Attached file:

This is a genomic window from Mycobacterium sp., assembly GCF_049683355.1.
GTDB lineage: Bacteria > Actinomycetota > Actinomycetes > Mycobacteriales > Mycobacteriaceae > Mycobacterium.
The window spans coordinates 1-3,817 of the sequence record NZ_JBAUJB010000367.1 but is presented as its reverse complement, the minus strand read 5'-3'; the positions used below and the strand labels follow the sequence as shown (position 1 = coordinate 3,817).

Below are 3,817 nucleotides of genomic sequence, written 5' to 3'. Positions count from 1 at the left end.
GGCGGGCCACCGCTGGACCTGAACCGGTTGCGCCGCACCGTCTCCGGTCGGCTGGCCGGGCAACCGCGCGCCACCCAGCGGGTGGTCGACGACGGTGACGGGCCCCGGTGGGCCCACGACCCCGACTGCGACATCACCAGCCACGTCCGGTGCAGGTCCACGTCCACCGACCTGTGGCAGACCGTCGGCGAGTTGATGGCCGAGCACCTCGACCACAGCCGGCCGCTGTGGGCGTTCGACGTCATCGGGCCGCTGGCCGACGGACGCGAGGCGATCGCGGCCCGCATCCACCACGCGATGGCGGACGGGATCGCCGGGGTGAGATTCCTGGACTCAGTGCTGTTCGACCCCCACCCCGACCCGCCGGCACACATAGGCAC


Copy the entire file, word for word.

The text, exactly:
This is a genomic window from Mycobacterium sp., assembly GCF_049683355.1.
GTDB lineage: Bacteria > Actinomycetota > Actinomycetes > Mycobacteriales > Mycobacteriaceae > Mycobacterium.
The window spans coordinates 1-3,817 of the sequence record NZ_JBAUJB010000367.1 but is presented as its reverse complement, the minus strand read 5'-3'; the positions used below and the strand labels follow the sequence as shown (position 1 = coordinate 3,817).

Below are 3,817 nucleotides of genomic sequence, written 5' to 3'. Positions count from 1 at the left end.
GGCGGGCCACCGCTGGACCTGAACCGGTTGCGCCGCACCGTCTCCGGTCGGCTGGCCGGGCAACCGCGCGCCACCCAGCGGGTGGTCGACGACGGTGACGGGCCCCGGTGGGCCCACGACCCCGACTGCGACATCACCAGCCACGTCCGGTGCAGGTCCACGTCCACCGACCTGTGGCAGACCGTCGGCGAGTTGATGGCCGAGCACCTCGACCACAGCCGGCCGCTGTGGGCGTTCGACGTCATCGGGCCGCTGGCCGACGGACGCGAGGCGATCGCGGCCCGCATCCACCACGCGATGGCGGACGGGATCGCCGGGGTGAGATTCCTGGACTCAGTGCTGTTCGACCCCCACCCCGACCCGCCGGCACACATAGGCAC